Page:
Rwanda opens investigations on 20 French officials over genocide
KIGALI, Nov. 29 (Xinhua) -- Rwanda has opened criminal inquiry against 20 French officials for their role in the 1994 genocide, some of whom could be charged in court if proceedings show they have cases to answer, according to a statement released on Tuesday evening by the office of the Prosecutor General.
"The Office of the Prosecutor General announces the start of a formal criminal inquiry into the role of certain French Government agents and/or officials in the 1994 Genocide against the Tutsi in Rwanda," reads the statement signed by Richard Muhumuza, Rwanda Prosecutor General.
Rwanda wants to conclusively bring to an end simmering tension with Franceby making those who took part in the massacre of over a million lives pay for their actions, reads part of the statement.
The prosecution authority further said that as investigations continue, other French government agents and/or officials might be required to similarly assist the prosecution authority.
Prosecution said that relevant French government authorities have been formally engaged.
"The inquiry, for now, is focused on 20 individuals whom, according to information gathered so far, are required by the Prosecution Authority to explain or provide clarity on allegations against them, to enable the Authority to make conclusions whether the concerned individuals should be formally charged or not," reads the statement.
Early this month, Louise Mushikiwabo, Rwanda minister of foreign affairs told local and international reporters that the judicial process against French officials accused of committing genocide crimes will be in steps, starting by a thorough investigation.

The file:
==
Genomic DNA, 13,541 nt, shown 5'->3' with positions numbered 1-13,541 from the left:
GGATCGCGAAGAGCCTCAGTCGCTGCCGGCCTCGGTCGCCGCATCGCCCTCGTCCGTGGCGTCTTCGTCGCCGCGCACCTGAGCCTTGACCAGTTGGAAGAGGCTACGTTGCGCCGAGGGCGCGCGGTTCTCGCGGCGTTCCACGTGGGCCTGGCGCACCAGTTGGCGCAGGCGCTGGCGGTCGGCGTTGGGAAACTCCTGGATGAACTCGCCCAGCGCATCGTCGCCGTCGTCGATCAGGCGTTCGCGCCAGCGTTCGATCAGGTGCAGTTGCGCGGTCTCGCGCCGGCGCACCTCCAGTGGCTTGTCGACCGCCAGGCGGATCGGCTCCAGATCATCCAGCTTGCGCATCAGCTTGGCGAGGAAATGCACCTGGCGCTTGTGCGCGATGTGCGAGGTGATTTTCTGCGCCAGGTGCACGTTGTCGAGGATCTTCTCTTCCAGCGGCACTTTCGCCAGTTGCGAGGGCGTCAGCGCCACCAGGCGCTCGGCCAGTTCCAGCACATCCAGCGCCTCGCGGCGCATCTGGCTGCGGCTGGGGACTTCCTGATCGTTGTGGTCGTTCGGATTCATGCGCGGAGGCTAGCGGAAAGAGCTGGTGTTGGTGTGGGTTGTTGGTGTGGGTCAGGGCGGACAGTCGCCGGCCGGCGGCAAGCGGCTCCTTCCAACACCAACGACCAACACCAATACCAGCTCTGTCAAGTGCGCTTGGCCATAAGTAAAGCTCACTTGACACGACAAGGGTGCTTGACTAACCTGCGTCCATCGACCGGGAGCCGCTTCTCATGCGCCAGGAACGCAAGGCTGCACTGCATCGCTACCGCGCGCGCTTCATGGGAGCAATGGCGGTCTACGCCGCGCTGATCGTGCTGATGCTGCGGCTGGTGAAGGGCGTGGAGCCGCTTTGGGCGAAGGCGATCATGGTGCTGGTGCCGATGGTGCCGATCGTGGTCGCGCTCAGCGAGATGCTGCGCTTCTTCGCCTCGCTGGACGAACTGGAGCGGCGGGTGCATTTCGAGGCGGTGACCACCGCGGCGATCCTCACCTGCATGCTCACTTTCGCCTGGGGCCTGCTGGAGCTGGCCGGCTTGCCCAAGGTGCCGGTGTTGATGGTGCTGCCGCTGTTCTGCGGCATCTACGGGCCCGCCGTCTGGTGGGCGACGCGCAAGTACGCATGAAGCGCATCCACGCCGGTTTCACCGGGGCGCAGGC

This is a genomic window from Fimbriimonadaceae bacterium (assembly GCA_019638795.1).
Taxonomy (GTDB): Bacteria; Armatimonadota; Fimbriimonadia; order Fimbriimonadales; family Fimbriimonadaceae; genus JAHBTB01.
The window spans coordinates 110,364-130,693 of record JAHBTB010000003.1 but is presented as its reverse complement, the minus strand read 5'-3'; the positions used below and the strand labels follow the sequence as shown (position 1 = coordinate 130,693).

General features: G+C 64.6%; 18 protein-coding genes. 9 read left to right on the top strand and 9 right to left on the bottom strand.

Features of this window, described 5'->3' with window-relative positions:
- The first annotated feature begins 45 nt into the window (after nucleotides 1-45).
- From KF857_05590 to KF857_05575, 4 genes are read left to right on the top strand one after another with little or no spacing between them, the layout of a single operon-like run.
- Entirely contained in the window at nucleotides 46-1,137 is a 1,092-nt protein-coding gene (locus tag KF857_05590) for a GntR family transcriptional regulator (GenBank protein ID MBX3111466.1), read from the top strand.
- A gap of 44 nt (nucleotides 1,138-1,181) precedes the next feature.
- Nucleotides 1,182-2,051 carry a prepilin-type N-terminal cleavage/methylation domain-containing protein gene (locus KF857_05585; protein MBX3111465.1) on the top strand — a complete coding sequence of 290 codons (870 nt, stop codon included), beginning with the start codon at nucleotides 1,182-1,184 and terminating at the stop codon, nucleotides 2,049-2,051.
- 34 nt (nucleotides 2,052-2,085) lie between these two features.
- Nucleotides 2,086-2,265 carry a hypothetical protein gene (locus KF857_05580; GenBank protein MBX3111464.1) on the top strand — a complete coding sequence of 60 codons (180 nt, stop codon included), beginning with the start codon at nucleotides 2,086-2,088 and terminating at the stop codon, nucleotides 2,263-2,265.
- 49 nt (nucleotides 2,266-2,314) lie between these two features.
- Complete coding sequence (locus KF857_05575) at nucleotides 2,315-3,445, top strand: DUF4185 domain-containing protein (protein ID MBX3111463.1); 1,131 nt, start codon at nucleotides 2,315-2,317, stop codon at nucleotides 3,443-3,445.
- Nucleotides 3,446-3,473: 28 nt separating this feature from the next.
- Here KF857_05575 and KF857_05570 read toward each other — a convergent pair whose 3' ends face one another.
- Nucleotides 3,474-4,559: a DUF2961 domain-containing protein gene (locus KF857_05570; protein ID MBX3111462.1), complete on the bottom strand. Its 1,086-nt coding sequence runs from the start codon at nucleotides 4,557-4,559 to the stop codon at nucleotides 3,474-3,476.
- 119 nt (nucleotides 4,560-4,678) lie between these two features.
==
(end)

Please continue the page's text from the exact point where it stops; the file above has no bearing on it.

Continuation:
She stressed that France had political and military advisors to both the government and militia who perpetrated the 1994 genocide in Rwanda.
In October, the National Commission for the Fight Against Genocide (CNLG), released a list of 22 senior French military soldiers accused of deliberately aiding the planning of the genocide.
France-Rwanda relations continues to sour following the announcement of plans of the reopening of investigations by France into the shooting down of a plane carrying ex-genocidal regime president Juvenal Habyarimana.
Last month, Rwanda President Paul Kagame, while speaking at the Rwanda Judicial year event, warned revisiting the case of plane crash of former president Habyarimana would lead to diplomatic standoffs between Rwanda and France and it will be a "showdown."
Between 2006 and 2009, relations between Rwanda and France was completely broken off after a French judge claimed that top Rwandan officials were involved in the downing of the Habyarimana's plane -- an event widely seen as sparking the crisis.
France's role during the April-July 1994 genocide in Rwanda has for years been the subject of intense scrutiny and much controversy, with both Paris and Kigali trying to pin responsibility on the other for the genocide.
While Rwanda has repeatedly accused France of backing the genocidal regime government, allegedly arming and training the Hutu ethnic group perpetrators responsible for the mass murder during genocide, France has denied the accusations of murder, insisting its forces worked to protect the civilians.[ Editor: Jiaming ]